Regenerative Braking - How does it work?



If i bypass BMS for discharging, does that mean my battery will get charged with regenerative braking but BMS won’t balance the cells? In this case, is it better if i just set regen to 0?


In that case I can only wonder what happens when you push for example 50V back through discharge port to the fully charged battery.


if you’re going faster than max speed of your board down the hill, yes you’ll be overcharging while braking. If your bms cuts off power you may be without brakes going down.


I noticed on VESC 6.6 that to have breaks I have to increase amperage in " Battery current max regan " otherwise break are not working , even if I got -60A at " Motor current max Break "
So how can I set breaks without recharging battery ?


I had the exact though the other day.
Say we have a 10S battery which is ~37 volts around the time of the ride
Say we have a 100KV motor
when we are riding it, the max rpm of the motor is 3700 RPM. Now lets just cost with no power to the motor. That 3700 RPM is going to produce a back emf of 37Volts, So when we braking under regen we “rectify”(because it’s sinusoidal) that bemf and feed it to the battery. But the thing is, that 37 volt won’t charge the battery. It has to be higher voltage. Unless VESC has a charge pump to increase that voltage to something higher. Does it?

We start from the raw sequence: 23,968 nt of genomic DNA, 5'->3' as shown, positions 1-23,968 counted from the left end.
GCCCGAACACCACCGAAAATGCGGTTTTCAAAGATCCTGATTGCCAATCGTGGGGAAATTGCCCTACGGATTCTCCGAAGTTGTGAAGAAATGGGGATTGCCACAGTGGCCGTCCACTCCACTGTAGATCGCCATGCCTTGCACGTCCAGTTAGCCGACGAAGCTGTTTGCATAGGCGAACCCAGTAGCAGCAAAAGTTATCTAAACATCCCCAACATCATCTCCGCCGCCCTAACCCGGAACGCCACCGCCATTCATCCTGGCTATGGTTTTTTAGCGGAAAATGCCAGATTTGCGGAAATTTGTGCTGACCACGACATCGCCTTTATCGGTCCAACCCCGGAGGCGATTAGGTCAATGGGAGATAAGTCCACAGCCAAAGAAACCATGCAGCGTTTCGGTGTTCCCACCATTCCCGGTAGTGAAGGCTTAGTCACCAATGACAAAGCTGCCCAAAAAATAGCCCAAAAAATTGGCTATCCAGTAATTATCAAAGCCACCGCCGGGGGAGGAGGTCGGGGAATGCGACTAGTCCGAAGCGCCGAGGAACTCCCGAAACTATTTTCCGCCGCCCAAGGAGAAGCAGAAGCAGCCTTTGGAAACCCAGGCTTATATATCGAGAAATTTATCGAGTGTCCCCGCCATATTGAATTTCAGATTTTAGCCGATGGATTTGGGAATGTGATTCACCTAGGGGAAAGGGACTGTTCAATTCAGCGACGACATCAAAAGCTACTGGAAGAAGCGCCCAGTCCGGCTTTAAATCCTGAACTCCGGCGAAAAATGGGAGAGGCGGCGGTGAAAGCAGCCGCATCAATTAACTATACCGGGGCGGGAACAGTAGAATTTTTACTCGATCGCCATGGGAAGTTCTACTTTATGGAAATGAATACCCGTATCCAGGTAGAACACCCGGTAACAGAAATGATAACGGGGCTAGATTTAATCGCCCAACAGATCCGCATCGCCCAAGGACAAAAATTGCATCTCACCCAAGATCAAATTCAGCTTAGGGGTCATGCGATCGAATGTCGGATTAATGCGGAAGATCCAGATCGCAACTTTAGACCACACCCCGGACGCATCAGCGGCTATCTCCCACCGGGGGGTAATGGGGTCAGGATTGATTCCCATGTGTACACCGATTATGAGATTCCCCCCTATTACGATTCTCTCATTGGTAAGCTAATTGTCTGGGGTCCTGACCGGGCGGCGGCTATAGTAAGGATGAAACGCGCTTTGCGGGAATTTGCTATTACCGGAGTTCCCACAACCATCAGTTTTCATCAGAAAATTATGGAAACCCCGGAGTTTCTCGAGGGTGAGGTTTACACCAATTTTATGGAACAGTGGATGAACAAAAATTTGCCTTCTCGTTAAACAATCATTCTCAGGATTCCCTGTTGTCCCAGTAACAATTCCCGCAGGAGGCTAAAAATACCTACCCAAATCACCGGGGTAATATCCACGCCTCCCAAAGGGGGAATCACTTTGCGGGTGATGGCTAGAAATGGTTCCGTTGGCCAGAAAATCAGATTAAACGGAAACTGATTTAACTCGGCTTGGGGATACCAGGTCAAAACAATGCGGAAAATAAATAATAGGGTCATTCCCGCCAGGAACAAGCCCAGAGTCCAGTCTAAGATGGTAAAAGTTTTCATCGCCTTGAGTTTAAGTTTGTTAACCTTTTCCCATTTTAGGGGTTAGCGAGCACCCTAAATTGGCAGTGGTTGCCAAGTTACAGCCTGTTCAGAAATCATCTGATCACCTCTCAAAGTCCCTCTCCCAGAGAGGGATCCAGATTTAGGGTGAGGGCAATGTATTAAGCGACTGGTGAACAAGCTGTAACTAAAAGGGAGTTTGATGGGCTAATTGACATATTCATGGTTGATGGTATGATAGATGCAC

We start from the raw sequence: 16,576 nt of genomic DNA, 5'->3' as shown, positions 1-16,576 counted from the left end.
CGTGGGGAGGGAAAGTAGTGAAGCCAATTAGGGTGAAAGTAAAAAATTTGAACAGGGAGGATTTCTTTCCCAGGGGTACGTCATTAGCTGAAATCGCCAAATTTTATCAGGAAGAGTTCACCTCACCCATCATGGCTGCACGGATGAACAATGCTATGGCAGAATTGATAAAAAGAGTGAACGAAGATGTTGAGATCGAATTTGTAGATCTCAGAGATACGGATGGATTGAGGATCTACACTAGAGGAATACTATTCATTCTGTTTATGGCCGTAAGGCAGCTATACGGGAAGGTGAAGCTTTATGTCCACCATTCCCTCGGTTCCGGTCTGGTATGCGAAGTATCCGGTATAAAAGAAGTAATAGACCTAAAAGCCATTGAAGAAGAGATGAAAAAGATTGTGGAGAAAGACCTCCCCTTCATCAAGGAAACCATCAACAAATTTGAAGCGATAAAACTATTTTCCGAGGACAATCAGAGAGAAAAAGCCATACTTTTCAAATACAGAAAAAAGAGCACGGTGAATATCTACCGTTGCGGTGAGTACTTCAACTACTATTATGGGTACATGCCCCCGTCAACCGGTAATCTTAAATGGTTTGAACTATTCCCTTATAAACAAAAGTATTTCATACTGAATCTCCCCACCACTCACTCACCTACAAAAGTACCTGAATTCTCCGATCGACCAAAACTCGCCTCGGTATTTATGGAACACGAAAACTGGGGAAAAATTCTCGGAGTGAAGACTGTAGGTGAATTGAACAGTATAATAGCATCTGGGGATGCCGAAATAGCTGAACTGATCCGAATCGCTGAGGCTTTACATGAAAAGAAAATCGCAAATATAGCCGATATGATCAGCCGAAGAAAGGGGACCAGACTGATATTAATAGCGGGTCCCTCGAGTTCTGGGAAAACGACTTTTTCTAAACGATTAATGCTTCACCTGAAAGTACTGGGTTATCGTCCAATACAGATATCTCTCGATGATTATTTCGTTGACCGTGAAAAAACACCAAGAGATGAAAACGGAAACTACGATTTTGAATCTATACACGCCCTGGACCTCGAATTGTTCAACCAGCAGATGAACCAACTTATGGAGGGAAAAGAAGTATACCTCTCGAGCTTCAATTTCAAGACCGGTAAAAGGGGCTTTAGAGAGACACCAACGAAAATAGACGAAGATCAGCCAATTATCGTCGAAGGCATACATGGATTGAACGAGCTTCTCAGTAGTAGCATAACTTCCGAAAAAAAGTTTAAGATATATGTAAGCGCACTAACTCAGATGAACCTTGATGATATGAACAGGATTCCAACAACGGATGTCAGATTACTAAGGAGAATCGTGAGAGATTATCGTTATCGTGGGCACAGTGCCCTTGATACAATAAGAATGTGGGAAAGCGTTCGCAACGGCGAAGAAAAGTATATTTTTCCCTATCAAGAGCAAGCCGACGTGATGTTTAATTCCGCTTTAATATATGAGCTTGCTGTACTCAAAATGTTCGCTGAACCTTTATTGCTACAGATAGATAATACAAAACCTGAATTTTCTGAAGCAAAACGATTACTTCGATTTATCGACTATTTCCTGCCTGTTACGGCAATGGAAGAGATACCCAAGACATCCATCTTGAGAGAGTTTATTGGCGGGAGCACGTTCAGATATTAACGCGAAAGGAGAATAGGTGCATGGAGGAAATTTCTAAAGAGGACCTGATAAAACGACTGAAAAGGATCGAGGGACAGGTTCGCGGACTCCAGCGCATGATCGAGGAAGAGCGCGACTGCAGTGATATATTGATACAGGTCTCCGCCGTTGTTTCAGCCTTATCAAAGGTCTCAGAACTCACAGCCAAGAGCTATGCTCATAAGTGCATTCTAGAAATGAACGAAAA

So how does it exactly work?


Okay, so it turns out there is a charge pump because the motor winding is itself an inductor. When you short and unshort the motor it produces a voltage higher than the backemf(due to motor rotation), now this higher voltage is rectified and used to charge the battery. When this switching is going on 2 things happen:

  1. When you short the motor you are doing non regen braking,
  2. When you un-short the motor you are doing regen braking
    Of course the regen braking only works when the bemf + induction spike > battery voltage.

From wikipedia:
"The key principle that drives the boost converter is the tendency of an inductor to resist changes in current by creating and destroying a magnetic field. In a boost converter, the output voltage is always higher than the input voltage. A schematic of a boost power stage is shown in Figure 1.

(a) When the switch is closed, current flows through the inductor in clockwise direction and the inductor stores some energy by generating a magnetic field. Polarity of the left side of the inductor is positive.

(b) When the switch is opened, current will be reduced as the impedance is higher. The magnetic field previously created will be destroyed to maintain the current towards the load. Thus the polarity will be reversed (means left side of inductor will be negative now). As a result, two sources will be in series causing a higher voltage to charge the capacitor through the diode D.

If the switch is cycled fast enough, the inductor will not discharge fully in between charging stages, and the load will always see a voltage greater than that of the input source alone when the switch is opened. Also while the switch is opened, the capacitor in parallel with the load is charged to this combined voltage. When the switch is then closed and the right hand side is shorted out from the left hand side, the capacitor is therefore able to provide the voltage and energy to the load. During this time, the blocking diode prevents the capacitor from discharging through the switch. The switch must of course be opened again fast enough to prevent the capacitor from discharging too much."


You break something, then it regenerates and then you break it again and it regenerates again. This would be the future.

@b264 I fixed the title for you.

Who am I kidding. I did it for me.